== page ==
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Ben Affleck apologises after asking programme not to mention his slave-owner ancestor

Affleck asked the programme not to mention his dodgy ancestor – but now an investigation into the programme is under way.

Image: AP/Press Association Images

AN INVESTIGATION IS under way after a television programme in the US discovered that Ben Affleck had an ancestor who was a slave-owner – but didn’t air the discovery following a request from the actor.

Affleck has apologised for making the request, saying that he was ‘embarrassed’ by his ancestor, while the network which aired the programme said it is carrying out an internal review.

The programme called Finding Your Roots, which is similar to Who Do You Think You Are, looked at Affleck’s family history.

In a statement, the PBS network said it is investigating whether its editorial stands were observed.

The programme’s host has defended the decision not to include the slave-owner ancestor, saying that he focused on the most interesting aspects of Affleck’s history, including a Revolutionary War ancestor, a great-grandfather who enjoyed the occult, and Affleck’s mother.

Writing on Facebook last night, Affleck said he had asked the programme maker not to include the story of his distant relative when the discovery was made.

“I was embarrassed. The very thought left a bad taste in my mouth,” he wrote.


The Batman star said that he had lobbied the show creator not to include the story “the same way I lobby directors about what takes of mine I think they should use”.

“It’s important to remember that this isn’t a news programme,” Affleck wrote. “Finding Your Roots is a show where you voluntarily provide a great deal of information about your family, making you quite vulnerable.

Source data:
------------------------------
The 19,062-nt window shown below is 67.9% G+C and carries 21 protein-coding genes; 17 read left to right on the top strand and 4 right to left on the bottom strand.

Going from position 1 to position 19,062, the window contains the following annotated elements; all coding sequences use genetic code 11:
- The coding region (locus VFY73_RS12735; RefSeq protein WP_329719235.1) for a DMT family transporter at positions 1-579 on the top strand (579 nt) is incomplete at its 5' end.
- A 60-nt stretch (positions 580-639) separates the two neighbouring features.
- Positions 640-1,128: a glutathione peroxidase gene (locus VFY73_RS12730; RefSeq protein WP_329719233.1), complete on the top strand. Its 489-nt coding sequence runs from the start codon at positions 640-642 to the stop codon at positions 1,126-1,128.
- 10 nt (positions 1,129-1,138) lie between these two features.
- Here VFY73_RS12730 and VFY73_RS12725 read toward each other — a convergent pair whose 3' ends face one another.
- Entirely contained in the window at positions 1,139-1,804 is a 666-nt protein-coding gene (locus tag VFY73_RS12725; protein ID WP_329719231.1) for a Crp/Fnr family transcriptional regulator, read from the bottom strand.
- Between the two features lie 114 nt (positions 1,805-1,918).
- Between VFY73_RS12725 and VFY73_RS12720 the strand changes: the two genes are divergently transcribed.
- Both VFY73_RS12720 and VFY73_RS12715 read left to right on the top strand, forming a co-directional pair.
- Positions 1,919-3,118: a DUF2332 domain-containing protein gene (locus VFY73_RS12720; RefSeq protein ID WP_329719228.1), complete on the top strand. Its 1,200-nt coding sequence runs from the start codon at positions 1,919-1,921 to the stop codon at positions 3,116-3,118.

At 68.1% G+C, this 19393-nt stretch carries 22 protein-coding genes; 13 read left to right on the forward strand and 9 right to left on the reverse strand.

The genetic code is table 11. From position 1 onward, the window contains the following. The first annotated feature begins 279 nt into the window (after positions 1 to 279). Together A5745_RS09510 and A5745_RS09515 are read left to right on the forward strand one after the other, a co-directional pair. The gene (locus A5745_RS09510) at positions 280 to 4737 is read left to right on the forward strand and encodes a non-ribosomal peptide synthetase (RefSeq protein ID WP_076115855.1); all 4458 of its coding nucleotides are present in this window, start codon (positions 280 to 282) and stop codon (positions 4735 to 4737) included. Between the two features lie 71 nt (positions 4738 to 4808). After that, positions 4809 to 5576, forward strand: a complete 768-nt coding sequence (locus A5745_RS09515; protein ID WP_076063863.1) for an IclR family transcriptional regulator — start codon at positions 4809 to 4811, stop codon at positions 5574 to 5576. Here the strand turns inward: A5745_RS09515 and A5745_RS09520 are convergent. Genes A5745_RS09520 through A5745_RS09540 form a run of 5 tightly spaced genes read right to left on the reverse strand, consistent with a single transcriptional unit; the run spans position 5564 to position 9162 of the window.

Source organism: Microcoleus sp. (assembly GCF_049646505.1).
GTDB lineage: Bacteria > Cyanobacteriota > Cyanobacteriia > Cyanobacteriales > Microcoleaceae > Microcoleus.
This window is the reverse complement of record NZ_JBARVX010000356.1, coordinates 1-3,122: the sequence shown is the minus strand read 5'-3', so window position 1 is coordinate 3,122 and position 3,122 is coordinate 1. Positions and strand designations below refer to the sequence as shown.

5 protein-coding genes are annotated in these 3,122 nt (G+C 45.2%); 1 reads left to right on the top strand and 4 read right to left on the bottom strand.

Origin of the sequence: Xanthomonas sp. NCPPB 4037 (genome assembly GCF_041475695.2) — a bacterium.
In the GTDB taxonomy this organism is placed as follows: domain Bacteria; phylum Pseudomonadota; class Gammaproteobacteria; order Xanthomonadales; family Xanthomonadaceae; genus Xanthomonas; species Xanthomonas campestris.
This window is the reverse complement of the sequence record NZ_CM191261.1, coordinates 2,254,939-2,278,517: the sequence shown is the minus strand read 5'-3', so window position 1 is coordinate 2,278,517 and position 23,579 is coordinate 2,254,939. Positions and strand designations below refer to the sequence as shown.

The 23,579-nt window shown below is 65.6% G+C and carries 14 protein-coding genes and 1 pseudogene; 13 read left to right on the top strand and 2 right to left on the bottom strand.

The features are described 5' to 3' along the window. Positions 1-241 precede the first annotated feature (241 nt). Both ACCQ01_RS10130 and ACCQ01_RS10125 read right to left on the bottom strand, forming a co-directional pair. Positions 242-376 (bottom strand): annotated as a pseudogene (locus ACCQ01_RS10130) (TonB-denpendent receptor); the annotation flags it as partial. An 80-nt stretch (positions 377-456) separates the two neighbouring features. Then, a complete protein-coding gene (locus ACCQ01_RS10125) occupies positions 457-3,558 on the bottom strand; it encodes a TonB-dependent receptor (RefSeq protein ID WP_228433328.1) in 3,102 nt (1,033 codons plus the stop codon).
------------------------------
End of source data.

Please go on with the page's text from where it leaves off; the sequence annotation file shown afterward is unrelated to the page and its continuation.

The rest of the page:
The assumption is that they [the programme makers] will never be dishonest but they will respect your willingness to participate and not look to include things you think would embarrass your family.

The Oscar-winning director and actor said that he regretted what he had done, and noted the backlash against him for trying to edit his family history.

“We deserve neither credit not blame for our ancestors and the degree of interest in this story suggests that we are, as a nation, still grappling with the terrible legacy of slavery,” he wrote.

How it was leaked

Affleck’s request to the programme makers became public last week when it was published by Wikileaks as part of a trove of emails and internal communications accessed during a massive hack of Sony last year.

The programme’s presenter, Harvard lecturer Henry Louis Gates, had emailed the chief executive of Sony – who was a friend of his – to discuss Affleck’s request.

The Sony executive advised taking out the slave-owner information ‘if no-one knows’, but noted that ‘if it gets out that you are editing the material based on this kind of sensitivity then it gets tricky’.

Gates said that not including the story could ‘compromise our integrity’ but ultimately went ahead with the decision.

After the story initially broke, PBS said Gates and his producers “made an independent editorial judgement to choose the most compelling narrative”.

Read: Everyone thinks Ben Affleck’s Batman looks awfully familiar > 

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